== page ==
Part of the
exhibition

Freedom of Movement Municipal Art Acquisitions 2018

25 Nov 2018 until 17 Mar 2019

Mini story — 23 Nov 2018

The works that comprise Isabelle Andriessen’s installation Tidal Spill defy the expectations of permanence typically associated with sculpture. They sweat, set, and leak. They are also intimately connected: when one oozes a chemical substance, others respond with surface oxidation and crystallization. These changes are the result of mechanical and chemical interventions by the artist, who is interested in how materials perform and transform while being exhibited and stored. Ultimately, Tidal Spill operates as a living system in which individual sculptural components interact with one another in ways that exceed human mediation. By insisting that her sculptures possess agency, Andriessen disrupts the distinction between human and object that has historically characterized artistic production and reception.

Isabelle Andriessen, ‘Tidal Spill’ (series of 4), 2018, ceramics, aluminum, metal, chemicals, courtesy the artist © Pierre Antoine.
Isabelle Andriessen, ‘Tidal Spill’ (series of 4), 2018, ceramics, aluminum, metal, chemicals, courtesy the artist © Pierre Antoine.

Their skin-like ceramic surfaces display signs of fever, tumors and rashes, as if infected with a virus. Andriessen calls these works “zombie sculptures” due to the ways in which their human-like metabolisms explore divisions between the living and non-living. In appearing to suffer from an unidentifiable disease, the sculptures mirror the processes through which organic and inorganic matter engender new forms of life.

  • Isabelle Andriessen, ‘Tidal Spill’ (series of 4), 2018, ceramics, aluminum, metal, chemicals, courtesy the artist © Pierre Antoine.
    Isabelle Andriessen, ‘Tidal Spill’ (series of 4), 2018, ceramics, aluminum, metal, chemicals, courtesy the artist © Pierre Antoine.
  • Isabelle Andriessen, ‘Tidal Spill’ (series of 4), 2018, ceramics, aluminum, metal, chemicals, courtesy the artist © Pierre Antoine.
    Isabelle Andriessen, ‘Tidal Spill’ (series of 4), 2018, ceramics, aluminum, metal, chemicals, courtesy the artist © Pierre Antoine.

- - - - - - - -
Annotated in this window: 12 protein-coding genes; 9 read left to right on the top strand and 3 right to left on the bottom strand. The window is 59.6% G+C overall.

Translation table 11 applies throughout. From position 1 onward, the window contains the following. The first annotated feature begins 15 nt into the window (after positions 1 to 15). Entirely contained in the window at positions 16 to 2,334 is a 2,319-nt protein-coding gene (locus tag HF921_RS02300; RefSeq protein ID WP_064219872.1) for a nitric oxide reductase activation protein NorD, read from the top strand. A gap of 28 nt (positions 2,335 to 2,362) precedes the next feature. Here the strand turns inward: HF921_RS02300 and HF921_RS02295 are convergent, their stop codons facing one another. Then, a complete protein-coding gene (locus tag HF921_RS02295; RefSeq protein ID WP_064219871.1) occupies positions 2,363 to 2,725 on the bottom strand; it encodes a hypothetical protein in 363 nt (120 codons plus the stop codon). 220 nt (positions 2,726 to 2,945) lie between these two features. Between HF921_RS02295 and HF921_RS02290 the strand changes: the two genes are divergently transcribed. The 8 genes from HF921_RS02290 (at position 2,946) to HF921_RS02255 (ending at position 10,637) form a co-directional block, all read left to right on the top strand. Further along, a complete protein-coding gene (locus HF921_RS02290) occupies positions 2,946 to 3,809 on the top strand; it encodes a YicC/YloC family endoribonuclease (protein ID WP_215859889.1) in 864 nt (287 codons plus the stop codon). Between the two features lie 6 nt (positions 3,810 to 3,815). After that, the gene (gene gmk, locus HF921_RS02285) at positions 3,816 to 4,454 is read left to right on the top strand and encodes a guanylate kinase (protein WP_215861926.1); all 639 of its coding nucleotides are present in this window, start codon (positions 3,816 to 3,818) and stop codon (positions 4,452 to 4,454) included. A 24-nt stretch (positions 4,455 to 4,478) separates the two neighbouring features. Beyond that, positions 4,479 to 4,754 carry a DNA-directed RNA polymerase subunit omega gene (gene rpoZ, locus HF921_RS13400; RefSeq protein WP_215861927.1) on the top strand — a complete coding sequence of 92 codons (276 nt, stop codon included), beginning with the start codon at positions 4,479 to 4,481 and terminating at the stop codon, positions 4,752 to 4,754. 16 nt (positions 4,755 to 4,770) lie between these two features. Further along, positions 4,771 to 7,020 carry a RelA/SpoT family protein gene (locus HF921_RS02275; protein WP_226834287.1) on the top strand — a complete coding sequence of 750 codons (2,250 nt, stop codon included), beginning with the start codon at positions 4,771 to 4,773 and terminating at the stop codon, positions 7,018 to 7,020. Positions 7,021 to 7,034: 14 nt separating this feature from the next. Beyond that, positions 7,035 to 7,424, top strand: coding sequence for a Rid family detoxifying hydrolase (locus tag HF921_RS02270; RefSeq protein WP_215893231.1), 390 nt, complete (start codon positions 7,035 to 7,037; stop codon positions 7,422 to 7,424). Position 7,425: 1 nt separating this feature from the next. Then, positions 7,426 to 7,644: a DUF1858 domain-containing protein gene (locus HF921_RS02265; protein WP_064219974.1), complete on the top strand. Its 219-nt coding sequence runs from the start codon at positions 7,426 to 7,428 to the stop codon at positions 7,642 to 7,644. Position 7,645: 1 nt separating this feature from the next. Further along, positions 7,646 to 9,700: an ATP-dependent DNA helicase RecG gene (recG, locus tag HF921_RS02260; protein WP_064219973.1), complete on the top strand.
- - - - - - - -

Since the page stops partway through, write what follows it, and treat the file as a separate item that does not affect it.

• Isabelle Andriessen, ‘Tidal Spill’ (series of 4), 2018, ceramics, aluminum, metal, chemicals, courtesy the artist © Pierre Antoine.
    Isabelle Andriessen, ‘Tidal Spill’ (series of 4), 2018, ceramics, aluminum, metal, chemicals, courtesy the artist © Pierre Antoine.

Through Tidal Spill, Andriessen considers what the environment might look like in a distant future where humans have disappeared but synthetic materials such as plastics, aluminum, rubber, and other artificial, non-biodegradable chemicals continue to exist. She imagines this landscape, populated with the byproducts of manufacturing and industry, as a kind of grim sublime. 

Andriessen’s individual sculptures incorporate a wide range of media, each of which have a differing relationship with time and the environment. Earthy, prehistoric materials like ceramics are combined with metals and industrial plastics, enabling a single work to simultaneously encompass past, present, and future. Through them, the artist advocates for a greater understanding of how time affects man-made materials in varying and often unforeseen ways. The artist further dissolves separations between her work and its surroundings through elements such as scent and sound. Through this body of work, Andriessen acknowledges that objects can be productive actors in their own right, and questions art histories that privilege human subjectivity. 

Isabelle Andriessen, ‘Tidal Spill’ (series of 4), 2018, ceramics, aluminum, metal, chemicals, courtesy the artist © Pierre Antoine.
Isabelle Andriessen, ‘Tidal Spill’ (series of 4), 2018, ceramics, aluminum, metal, chemicals, courtesy the artist © Pierre Antoine.

About the artist

Isabelle Andriessen (b. 1986, Netherlands) studied at the Gerrit Rietveld Academie in Amsterdam, the School of the Art Institute of Chicago, and the Malmö Art Academy. Recently she was in residence at the Rijksakademie van Beeldende Kunsten in Amsterdam. Her work has been exhibited at venues including Lafayette Anticipations, Paris; Hotel Maria Kapel, Hoorn; CAB Art Center, Brussels; Van Abbemuseum, Eindhoven; Galleri CC, Malmö; and Skulptur Bredelar.